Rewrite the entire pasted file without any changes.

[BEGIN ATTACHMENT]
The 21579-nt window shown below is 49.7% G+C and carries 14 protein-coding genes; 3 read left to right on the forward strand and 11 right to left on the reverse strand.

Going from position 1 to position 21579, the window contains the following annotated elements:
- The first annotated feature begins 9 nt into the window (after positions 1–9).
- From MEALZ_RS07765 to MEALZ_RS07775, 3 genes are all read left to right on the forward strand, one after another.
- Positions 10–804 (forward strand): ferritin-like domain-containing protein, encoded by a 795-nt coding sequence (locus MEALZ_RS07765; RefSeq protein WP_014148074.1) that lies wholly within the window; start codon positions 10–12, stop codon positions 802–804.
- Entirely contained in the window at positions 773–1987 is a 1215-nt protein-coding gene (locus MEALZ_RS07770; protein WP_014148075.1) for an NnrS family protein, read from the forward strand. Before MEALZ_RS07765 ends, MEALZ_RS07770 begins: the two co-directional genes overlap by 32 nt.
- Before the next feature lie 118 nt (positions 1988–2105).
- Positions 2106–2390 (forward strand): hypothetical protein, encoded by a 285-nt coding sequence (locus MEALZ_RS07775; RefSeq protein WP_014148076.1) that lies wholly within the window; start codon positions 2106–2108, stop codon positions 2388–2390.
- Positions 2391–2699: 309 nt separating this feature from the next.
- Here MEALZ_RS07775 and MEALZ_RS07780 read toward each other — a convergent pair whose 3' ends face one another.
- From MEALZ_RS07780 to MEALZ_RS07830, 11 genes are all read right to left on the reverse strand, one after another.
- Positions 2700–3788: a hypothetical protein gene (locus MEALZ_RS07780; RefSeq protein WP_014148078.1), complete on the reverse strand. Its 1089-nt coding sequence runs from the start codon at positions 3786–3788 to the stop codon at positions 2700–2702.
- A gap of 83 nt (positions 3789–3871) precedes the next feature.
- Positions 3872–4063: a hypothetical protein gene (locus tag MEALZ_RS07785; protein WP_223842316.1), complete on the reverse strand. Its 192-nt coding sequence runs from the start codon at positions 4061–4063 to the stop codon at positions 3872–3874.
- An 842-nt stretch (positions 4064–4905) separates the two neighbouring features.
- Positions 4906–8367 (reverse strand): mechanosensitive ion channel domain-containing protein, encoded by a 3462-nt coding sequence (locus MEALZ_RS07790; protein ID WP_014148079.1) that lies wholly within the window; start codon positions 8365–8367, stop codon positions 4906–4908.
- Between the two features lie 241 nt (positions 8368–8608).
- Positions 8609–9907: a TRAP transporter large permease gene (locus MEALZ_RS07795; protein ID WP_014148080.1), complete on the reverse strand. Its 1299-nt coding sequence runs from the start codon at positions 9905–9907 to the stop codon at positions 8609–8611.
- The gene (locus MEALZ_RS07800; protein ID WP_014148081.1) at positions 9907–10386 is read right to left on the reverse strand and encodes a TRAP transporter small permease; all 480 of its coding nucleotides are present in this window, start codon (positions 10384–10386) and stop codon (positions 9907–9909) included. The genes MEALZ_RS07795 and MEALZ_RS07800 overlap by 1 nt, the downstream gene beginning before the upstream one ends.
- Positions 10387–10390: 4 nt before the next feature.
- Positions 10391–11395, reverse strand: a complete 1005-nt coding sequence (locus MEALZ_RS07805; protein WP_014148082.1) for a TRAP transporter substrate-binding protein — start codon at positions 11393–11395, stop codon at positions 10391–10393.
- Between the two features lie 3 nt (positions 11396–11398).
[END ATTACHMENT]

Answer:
The 21579-nt window shown below is 49.7% G+C and carries 14 protein-coding genes; 3 read left to right on the forward strand and 11 right to left on the reverse strand.

Going from position 1 to position 21579, the window contains the following annotated elements:
- The first annotated feature begins 9 nt into the window (after positions 1–9).
- From MEALZ_RS07765 to MEALZ_RS07775, 3 genes are all read left to right on the forward strand, one after another.
- Positions 10–804 (forward strand): ferritin-like domain-containing protein, encoded by a 795-nt coding sequence (locus MEALZ_RS07765; RefSeq protein WP_014148074.1) that lies wholly within the window; start codon positions 10–12, stop codon positions 802–804.
- Entirely contained in the window at positions 773–1987 is a 1215-nt protein-coding gene (locus MEALZ_RS07770; protein WP_014148075.1) for an NnrS family protein, read from the forward strand. Before MEALZ_RS07765 ends, MEALZ_RS07770 begins: the two co-directional genes overlap by 32 nt.
- Before the next feature lie 118 nt (positions 1988–2105).
- Positions 2106–2390 (forward strand): hypothetical protein, encoded by a 285-nt coding sequence (locus MEALZ_RS07775; RefSeq protein WP_014148076.1) that lies wholly within the window; start codon positions 2106–2108, stop codon positions 2388–2390.
- Positions 2391–2699: 309 nt separating this feature from the next.
- Here MEALZ_RS07775 and MEALZ_RS07780 read toward each other — a convergent pair whose 3' ends face one another.
- From MEALZ_RS07780 to MEALZ_RS07830, 11 genes are all read right to left on the reverse strand, one after another.
- Positions 2700–3788: a hypothetical protein gene (locus MEALZ_RS07780; RefSeq protein WP_014148078.1), complete on the reverse strand. Its 1089-nt coding sequence runs from the start codon at positions 3786–3788 to the stop codon at positions 2700–2702.
- A gap of 83 nt (positions 3789–3871) precedes the next feature.
- Positions 3872–4063: a hypothetical protein gene (locus tag MEALZ_RS07785; protein WP_223842316.1), complete on the reverse strand. Its 192-nt coding sequence runs from the start codon at positions 4061–4063 to the stop codon at positions 3872–3874.
- An 842-nt stretch (positions 4064–4905) separates the two neighbouring features.
- Positions 4906–8367 (reverse strand): mechanosensitive ion channel domain-containing protein, encoded by a 3462-nt coding sequence (locus MEALZ_RS07790; protein ID WP_014148079.1) that lies wholly within the window; start codon positions 8365–8367, stop codon positions 4906–4908.
- Between the two features lie 241 nt (positions 8368–8608).
- Positions 8609–9907: a TRAP transporter large permease gene (locus MEALZ_RS07795; protein ID WP_014148080.1), complete on the reverse strand. Its 1299-nt coding sequence runs from the start codon at positions 9905–9907 to the stop codon at positions 8609–8611.
- The gene (locus MEALZ_RS07800; protein ID WP_014148081.1) at positions 9907–10386 is read right to left on the reverse strand and encodes a TRAP transporter small permease; all 480 of its coding nucleotides are present in this window, start codon (positions 10384–10386) and stop codon (positions 9907–9909) included. The genes MEALZ_RS07795 and MEALZ_RS07800 overlap by 1 nt, the downstream gene beginning before the upstream one ends.
- Positions 10387–10390: 4 nt before the next feature.
- Positions 10391–11395, reverse strand: a complete 1005-nt coding sequence (locus MEALZ_RS07805; protein WP_014148082.1) for a TRAP transporter substrate-binding protein — start codon at positions 11393–11395, stop codon at positions 10391–10393.
- Between the two features lie 3 nt (positions 11396–11398).